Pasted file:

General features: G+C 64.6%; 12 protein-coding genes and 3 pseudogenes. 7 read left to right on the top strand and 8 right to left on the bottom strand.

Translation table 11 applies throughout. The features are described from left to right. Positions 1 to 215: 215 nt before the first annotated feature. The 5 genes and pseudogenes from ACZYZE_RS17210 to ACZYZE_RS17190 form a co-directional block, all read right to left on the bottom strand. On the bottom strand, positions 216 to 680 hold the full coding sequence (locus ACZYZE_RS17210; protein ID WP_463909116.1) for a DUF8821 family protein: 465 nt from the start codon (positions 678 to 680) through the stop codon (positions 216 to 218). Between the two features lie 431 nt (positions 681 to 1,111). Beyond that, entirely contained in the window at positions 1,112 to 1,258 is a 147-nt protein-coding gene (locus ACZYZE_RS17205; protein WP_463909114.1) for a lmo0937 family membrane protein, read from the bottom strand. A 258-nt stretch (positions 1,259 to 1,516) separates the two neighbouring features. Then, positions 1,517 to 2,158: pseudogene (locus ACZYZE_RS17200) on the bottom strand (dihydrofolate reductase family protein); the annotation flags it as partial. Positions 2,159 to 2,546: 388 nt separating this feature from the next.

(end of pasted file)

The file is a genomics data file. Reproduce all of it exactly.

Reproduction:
General features: G+C 64.6%; 12 protein-coding genes and 3 pseudogenes. 7 read left to right on the top strand and 8 right to left on the bottom strand.

Translation table 11 applies throughout. The features are described from left to right. Positions 1 to 215: 215 nt before the first annotated feature. The 5 genes and pseudogenes from ACZYZE_RS17210 to ACZYZE_RS17190 form a co-directional block, all read right to left on the bottom strand. On the bottom strand, positions 216 to 680 hold the full coding sequence (locus ACZYZE_RS17210; protein ID WP_463909116.1) for a DUF8821 family protein: 465 nt from the start codon (positions 678 to 680) through the stop codon (positions 216 to 218). Between the two features lie 431 nt (positions 681 to 1,111). Beyond that, entirely contained in the window at positions 1,112 to 1,258 is a 147-nt protein-coding gene (locus ACZYZE_RS17205; protein WP_463909114.1) for a lmo0937 family membrane protein, read from the bottom strand. A 258-nt stretch (positions 1,259 to 1,516) separates the two neighbouring features. Then, positions 1,517 to 2,158: pseudogene (locus ACZYZE_RS17200) on the bottom strand (dihydrofolate reductase family protein); the annotation flags it as partial. Positions 2,159 to 2,546: 388 nt separating this feature from the next.